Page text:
Electricity distribution company Powercor has been fined a total of $374,000, and ordered to pay $165,000 in court costs, for failing to keep trees clear of powerlines.
At a plea hearing at the Shepparton Magistrates Court, in northern Victoria today, Powercor pleaded guilty to 57 charges.
Six charges related to three grass fires that started when tree branches hit high voltage powerlines.
The fires occurred in January last year near the Victorian townships of Rochester, Port Campbell and Strathmerton.
The company was fined $174,000 over these charges.
A further 51 charges, incorporating 189 breaches of Electric Line Clearance regulations, related to incidences where Powercor had allowed vegetation to get too close to powerlines along the corridor from Benalla to Mildura.
The Electric Line Clearance regulations prescribed minimum distances between powerlines and vegetation to mitigate electricity safety risks, including fire starts.
Energy Safe Victoria said most of the line clearance breaches occurred in low bushfire risk areas.
The company was fined $200,000 for failing to comply with a prescribed provision of code.
“At the time of the Port Campbell fire, [Powercor] was in breach of the bush fire mitigation plan which they are required to have,” Prosecutor Stephen Russell said.
“The offending failed to comply with tree clearance responsibilities.”
During sentencing, the company was also ordered to pay $165,000 in court costs.
Defence claims Powercor has undertaken ‘significant work’ to reduce risks
The lawyer representing Powercor, Robert Taylor, said the company had always accepted responsibility for the fires, and admitted to being in breach of the Electricity Safety Act 1998.
He said the company had since implemented new technologies, including helicopters and drones, to better detect breaches.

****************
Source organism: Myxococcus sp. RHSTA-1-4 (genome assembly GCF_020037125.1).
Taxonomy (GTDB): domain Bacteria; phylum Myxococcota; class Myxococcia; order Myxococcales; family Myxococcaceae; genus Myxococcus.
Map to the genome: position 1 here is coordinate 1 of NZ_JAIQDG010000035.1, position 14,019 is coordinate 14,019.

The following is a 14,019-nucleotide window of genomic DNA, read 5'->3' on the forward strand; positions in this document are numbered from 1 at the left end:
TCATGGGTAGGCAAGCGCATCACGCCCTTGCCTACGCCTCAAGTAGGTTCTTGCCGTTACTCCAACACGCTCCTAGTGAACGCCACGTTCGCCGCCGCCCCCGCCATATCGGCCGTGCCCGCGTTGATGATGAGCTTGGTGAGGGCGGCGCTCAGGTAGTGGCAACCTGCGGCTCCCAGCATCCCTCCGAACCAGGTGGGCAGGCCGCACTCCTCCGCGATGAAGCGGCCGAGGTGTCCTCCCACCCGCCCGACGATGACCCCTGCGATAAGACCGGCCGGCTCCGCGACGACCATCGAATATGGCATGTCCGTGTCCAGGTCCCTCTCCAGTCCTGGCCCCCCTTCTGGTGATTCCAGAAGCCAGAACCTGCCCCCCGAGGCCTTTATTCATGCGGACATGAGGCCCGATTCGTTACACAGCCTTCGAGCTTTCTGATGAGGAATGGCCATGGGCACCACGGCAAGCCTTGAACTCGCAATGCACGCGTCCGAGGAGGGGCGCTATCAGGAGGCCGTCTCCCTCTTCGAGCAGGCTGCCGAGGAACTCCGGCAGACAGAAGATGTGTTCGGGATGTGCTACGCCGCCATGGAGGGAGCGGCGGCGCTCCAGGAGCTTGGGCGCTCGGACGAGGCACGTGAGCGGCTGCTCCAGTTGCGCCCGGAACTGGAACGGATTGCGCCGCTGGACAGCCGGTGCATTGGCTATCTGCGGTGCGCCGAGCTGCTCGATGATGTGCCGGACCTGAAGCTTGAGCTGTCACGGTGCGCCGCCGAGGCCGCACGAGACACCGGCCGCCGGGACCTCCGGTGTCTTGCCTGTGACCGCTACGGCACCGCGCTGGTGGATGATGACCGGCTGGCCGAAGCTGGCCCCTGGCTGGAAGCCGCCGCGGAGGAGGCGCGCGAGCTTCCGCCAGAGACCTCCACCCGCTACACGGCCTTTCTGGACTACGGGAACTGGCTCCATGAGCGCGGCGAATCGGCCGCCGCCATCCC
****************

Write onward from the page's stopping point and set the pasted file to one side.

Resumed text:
“[This] provides digital mapping processes with sufficient resolution for non-compliant trees to be detected [by the] centimetre,” Mr Taylor said.
He said the company continued to carry out manual inspections but had employed a new sub-contractor.
Mr Taylor told the court a sub-contractor, previously employed by the company, was largely to blame for not notifying management of the safety hazards, and for not ensuring vegetation and trees were at a safe distance of about 2.25 metres from high power voltage lines.
“There have been ongoing efforts by Powercor to meet its obligations,” Mr Taylor said.
“A lot of this work throughout the period of this time [2016 – 2018] was done by one subcontracting company… it went in to liquidation partly as a result of some of the fires that occurred in the areas where as subcontractor they hadn’t properly reviewed the risks.”
Mr Taylor said the company’s vegetation management plan had also been revised.
The amount of vegetation the company has cleared has since 2011, had tripled, and a new subcontractor had been employed.
“We now don’t have a situation where individuals are inspecting their own work,” he said.
Mr Taylor highlighted the fact that, at the earliest possible moment, the company indicated it would plead guilty to the charges and urged the magistrate to take this in to account when sentencing.
Magistrate says Powercor has shown remorse for its actions
During sentencing, Magistrate Stella Stuthridge said Powercor appeared “remorseful” and had, in the last 12 months, undertaken significant work to mitigate the risks.
“I accept that Powercor is remorseful,” she said.
“I accept that since these matters came to light in 2018, Powercor has undertaken extensive works.”
She also acknowledged that the company had maintained a good relationship with Energy Safe Victoria.
She admitted that the offending was “quite serious”, and said she took in to account the gravity of the charges and the company’s culpability in the fires when imposing a sentence.
Topics: law-crime-and-justice, courts-and-trials, fires, disasters-and-accidents, shepparton-3630
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